Addressing the bane to solar energy promotion


More than thirty people huddled under the house of the village chief to listen to the presentation of the Cambodian SUN marketing staff. Using a flipchart, they discussed the technical aspects of the product and after sales support to the solar home system (SHS). It was fast, within fifteen minutes and the presentation was finished. Question-and-answer portion followed and excited voices asked questions at the same time. The marketing staff patiently answered each question to satisfy the curiosity of the audience.

Surprisingly, the price was not the main concern, but the “cowboys”.  The term refers to the agents selling solar panels house-to-house in the rural areas of Cambodia. They sell solar home systems cheap, as they do not concern with quality of the products. The main approach is “let the buyers beware”.  No after sales service is given. Some promise to provide but when the units break down, nobody comes or the telephone number cannot be accessed.

It is no wonder that most of the questions raised were about customer service.  A specific case shared was the case of a neighbor who bought a unit and after 2 years broke down. Nobody came to repair, and the panel on the roof is a clear testament of an unfulfilled warranty. Another case is a donated set to the school. After several months, the unit was broken and nobody came to repair or maintain it.  Again, the set of three solar panels at the roof of the school reminds the people that it cannot be maintained, and investment to the SHS will be a waste of money. Business practices like these do not contribute in making solar home systems as alternative energy sources in the rural areas. It also deprives the people, especially the poor of cheap, quality and long-term energy source.

One of the main emphases of the Cambodian SUN program is to address the negative effects of cowboy sales.  With the tripartite partnership, the supplier ensures the quality of the product and the after sales customer service; the microfinance institution does not only provide loans but monitoring as well; and, the marketing firm ensures continuous information and education activities to the clients.  It is a good sight to behold that at the end of the marketing session, several people signed up for installation. They will be assessed by the microfinance institution if they are qualified. Once ascertained of their capacity to pay, units will be installed in their houses.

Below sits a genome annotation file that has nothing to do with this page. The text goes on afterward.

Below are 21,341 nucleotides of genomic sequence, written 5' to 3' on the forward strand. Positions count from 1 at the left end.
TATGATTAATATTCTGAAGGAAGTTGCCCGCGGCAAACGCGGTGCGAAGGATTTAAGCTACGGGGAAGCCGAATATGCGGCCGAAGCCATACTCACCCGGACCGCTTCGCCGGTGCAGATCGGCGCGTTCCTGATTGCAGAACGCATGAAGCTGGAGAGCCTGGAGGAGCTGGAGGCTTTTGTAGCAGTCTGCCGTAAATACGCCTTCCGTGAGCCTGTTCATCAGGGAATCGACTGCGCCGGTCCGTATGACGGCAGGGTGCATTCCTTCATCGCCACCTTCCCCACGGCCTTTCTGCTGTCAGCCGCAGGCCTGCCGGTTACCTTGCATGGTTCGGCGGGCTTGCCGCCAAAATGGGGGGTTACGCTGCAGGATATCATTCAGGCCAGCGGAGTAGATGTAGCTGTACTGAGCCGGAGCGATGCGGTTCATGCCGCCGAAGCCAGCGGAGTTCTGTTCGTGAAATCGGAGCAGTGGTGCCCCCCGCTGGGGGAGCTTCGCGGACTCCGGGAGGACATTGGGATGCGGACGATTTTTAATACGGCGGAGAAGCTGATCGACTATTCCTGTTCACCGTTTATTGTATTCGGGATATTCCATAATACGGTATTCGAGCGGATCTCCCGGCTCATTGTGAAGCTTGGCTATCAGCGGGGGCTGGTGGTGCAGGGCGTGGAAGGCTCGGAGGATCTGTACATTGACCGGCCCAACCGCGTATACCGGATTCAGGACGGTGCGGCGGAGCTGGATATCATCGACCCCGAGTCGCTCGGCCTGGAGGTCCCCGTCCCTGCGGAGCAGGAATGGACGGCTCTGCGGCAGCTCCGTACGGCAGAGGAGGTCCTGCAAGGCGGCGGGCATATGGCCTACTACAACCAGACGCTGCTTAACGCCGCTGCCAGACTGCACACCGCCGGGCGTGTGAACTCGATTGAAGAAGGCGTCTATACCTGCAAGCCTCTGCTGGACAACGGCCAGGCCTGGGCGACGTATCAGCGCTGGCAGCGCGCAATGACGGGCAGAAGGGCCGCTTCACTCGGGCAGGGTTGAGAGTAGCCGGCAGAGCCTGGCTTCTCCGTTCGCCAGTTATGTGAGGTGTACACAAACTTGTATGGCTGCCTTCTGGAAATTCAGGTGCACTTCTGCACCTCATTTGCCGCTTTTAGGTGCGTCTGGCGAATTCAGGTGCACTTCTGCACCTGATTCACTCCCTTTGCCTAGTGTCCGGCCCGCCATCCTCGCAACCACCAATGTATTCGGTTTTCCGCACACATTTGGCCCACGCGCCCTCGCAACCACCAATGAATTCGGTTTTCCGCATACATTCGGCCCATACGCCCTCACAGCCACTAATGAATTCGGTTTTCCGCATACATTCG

One unexpected result as we leave the village is a cash sale.  While the marketing staffs were answering questions, a lady phoned her children to inform them that she will be buying a solar home system unit. And she paid in cash!



The rolling hills looked like a manicured green in a golf course. As we came nearer, terraced slopes revealed the rows of tea shrubs. The village is 85 kilometers from Hanoi, and can be reached in a two-hour leisurely car ride.  Despite the short distance from the main market, farmers in the area earn less from their products for the simple reason that they sell immediately during harvest.

Consider the price of freshly harvested tea leaves at VND 800,000 ($40.00) per ton.   Consolidators buy  the leaves on the day of harvest and send it to tea processing centers which is less than an hour travel from the village. The price may even be lower during the harvest season months of June to August.

Some farmers do have equipment to dry the leaves. The processing has an average recovery rate of 20%, transforming one ton of fresh leaves to 200 kilos of processed tea leaves. A kilo of processed leaves is sold at VND80, 000 ($4.00) giving a value of VND16million ($800.00) for the processed tea leaves.

There is a big difference between the price of the freshly harvested and processed tea leaves, but for the farmers, the concept is simple – they have cash after the harvest is taken from them. Processing will mean additional labor and cost, and they will have to look for buyers of processed tea.

There is still a third stage in the value chain.   Branded tea products are sold at an average of VND200, 000. ($10.00) per kilo. So if additional efforts will be done in further processing, quality control, packaging and branding, the 200-kilo harvest can roughly amount to $2,000 in the market.

This is rough computation shows how productivity of the farmers can be enhanced.  It does not mean pushing the farmers to do marketing which is not their line of work. Let the farmers do farming, but efforts can also be done to consolidate the resources of the farmers for them to be able to “hire” professionals who can do the marketing or even the product development for them.